What to do if you’ve been exposed to COVID-19
As COVID-19 continues to spread, more people know someone who has been infected with the virus, and some might have come into contact with them. So, what should you do if you’ve possibly been exposed to someone with COVID-19?
Prisma Health infectious disease specialist Edwin Hayes, MD, said it depends on the level of contact. Was this a casual passing in the hallway with both individuals wearing masks? Or is this someone that you’re living with and spending long periods of time and close company with?
If contact was limited, Dr. Hayes recommends these steps:
- Monitor your own symptoms
- Get your temperature checked daily to see if you have signs of a fever
- Consistently wear a mask
“If you think that you have a more concerning exposure, where you’re potentially living with someone who’s tested positive or has a high suspicion for COVID-19, it’s reasonable to monitor yourself closely, avoid contact with others and get tested yourself,” said Dr. Hayes.
What if I have no symptoms?
If you don’t have symptoms, testing five to seven days after an exposure may be more likely to yield an accurate result. Recent guidance from the Centers for Disease Control and Prevention (CDC) suggests getting tested if you have symptoms of COVID-19, have been in close contact with someone who has COVID-19 (especially if you are a vulnerable population), or if recommended by your healthcare provider. Questions about when to test should be addressed with your healthcare provider.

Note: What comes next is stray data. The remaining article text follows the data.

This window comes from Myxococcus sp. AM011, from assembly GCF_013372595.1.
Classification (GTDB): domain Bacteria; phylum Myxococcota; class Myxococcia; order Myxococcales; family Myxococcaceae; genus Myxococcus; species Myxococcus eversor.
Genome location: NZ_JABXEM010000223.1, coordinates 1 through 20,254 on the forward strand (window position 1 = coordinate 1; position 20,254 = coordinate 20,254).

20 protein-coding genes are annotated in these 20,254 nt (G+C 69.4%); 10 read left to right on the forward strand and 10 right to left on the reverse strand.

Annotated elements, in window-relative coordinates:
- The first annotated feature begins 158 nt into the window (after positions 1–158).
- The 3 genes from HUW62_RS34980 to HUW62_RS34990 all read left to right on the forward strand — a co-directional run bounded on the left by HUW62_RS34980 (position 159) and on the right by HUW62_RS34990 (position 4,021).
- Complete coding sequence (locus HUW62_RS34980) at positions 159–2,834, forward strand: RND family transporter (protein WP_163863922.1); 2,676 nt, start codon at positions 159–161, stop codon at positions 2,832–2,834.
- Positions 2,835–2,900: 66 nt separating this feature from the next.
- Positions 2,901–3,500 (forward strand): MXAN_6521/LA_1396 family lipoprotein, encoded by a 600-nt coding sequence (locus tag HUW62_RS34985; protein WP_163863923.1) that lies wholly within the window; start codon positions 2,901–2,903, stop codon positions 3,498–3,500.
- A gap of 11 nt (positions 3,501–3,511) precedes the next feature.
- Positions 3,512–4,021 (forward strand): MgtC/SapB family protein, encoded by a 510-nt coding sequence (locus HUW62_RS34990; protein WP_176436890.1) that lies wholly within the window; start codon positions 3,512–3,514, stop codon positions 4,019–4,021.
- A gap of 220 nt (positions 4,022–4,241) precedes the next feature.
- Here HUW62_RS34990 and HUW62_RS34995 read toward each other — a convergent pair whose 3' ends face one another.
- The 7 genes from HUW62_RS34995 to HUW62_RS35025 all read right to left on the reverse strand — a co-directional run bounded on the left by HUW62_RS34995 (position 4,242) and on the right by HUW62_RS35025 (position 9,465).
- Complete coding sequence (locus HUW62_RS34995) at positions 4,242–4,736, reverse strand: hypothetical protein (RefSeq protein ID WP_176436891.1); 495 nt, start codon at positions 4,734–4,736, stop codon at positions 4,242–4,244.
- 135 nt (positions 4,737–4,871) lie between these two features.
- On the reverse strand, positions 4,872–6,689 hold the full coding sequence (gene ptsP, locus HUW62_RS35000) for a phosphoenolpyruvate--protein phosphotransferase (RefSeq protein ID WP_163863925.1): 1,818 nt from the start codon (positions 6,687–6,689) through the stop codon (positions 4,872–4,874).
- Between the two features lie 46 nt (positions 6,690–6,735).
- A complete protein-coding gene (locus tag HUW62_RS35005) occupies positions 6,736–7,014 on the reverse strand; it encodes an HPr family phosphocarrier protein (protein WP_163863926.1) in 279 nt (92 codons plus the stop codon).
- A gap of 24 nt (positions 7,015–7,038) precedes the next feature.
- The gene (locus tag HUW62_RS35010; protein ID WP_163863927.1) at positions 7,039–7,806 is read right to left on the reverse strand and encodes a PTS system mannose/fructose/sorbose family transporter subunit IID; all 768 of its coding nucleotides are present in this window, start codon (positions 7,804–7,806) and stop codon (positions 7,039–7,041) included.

If I test positive, what do I do?
Dr. Hayes said it’s best to self-isolate if you test positive. “Stay at home as much as possible. If you’re living with other individuals who are potentially going to get sick from you, you can try and avoid having physical contact with them by staying in a separate room and eating meals separately.”
“If you’re going to be interacting with other people in your household or if you need to go out for some reason, you should be wearing a mask, washing your hands frequently, and again, just trying to stay as far away from other individuals as possible,” he said.
When am I no longer contagious?
If you didn’t require hospitalization, the CDC said you are no longer contagious after:
- At least 10 days since symptoms first appeared and
- At least 24 hours with no fever without fever-reducing medication and
- Symptoms have improved
Those who never develop symptoms can lift isolation precautions after 10 days have passed since the date of their positive test.
Once you leave isolation, it’s important to continue following the safety guidelines of washing hands, wearing a mask and social distancing.
“The most fundamental thing you want to do is to stop this problem before it starts, especially in those who are most susceptible to severe disease,” said Dr. Hayes.
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